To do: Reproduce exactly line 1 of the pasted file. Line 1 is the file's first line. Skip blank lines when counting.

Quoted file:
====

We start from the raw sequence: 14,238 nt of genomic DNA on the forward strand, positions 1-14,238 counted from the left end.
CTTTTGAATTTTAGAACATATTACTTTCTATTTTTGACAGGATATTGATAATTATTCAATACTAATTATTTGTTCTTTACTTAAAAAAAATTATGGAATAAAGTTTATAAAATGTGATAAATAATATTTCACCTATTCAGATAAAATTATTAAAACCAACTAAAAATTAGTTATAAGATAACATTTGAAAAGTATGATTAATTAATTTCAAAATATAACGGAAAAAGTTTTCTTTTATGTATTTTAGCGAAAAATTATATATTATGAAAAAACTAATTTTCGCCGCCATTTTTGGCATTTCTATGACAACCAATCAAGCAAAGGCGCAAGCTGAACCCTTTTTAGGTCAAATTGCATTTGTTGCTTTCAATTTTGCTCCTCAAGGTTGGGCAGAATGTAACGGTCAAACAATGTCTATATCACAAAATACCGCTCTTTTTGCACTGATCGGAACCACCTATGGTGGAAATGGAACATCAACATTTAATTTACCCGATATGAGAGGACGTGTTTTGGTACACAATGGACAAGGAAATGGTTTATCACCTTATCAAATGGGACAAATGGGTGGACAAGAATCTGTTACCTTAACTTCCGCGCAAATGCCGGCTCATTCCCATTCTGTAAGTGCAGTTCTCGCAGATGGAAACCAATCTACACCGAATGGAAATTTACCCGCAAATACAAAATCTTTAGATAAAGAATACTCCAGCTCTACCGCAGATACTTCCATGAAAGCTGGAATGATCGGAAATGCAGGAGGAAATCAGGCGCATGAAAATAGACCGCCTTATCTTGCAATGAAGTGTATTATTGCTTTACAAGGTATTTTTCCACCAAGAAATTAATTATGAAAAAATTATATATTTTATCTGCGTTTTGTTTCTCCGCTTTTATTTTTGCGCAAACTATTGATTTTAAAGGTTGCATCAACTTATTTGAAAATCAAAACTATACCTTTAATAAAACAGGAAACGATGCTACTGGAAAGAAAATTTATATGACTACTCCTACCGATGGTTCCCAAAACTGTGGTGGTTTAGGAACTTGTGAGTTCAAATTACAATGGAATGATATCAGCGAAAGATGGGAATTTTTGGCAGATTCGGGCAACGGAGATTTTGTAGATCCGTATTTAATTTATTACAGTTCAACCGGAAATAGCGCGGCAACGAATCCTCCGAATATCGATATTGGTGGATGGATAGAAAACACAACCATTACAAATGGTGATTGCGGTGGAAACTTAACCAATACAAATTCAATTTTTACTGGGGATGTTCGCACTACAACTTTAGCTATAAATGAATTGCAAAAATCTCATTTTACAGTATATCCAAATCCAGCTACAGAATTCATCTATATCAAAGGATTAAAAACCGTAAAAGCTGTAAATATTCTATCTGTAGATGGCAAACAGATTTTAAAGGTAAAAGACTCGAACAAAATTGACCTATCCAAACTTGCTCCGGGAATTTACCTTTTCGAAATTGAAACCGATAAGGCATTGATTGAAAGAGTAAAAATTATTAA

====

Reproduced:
We start from the raw sequence: 14,238 nt of genomic DNA on the forward strand, positions 1-14,238 counted from the left end.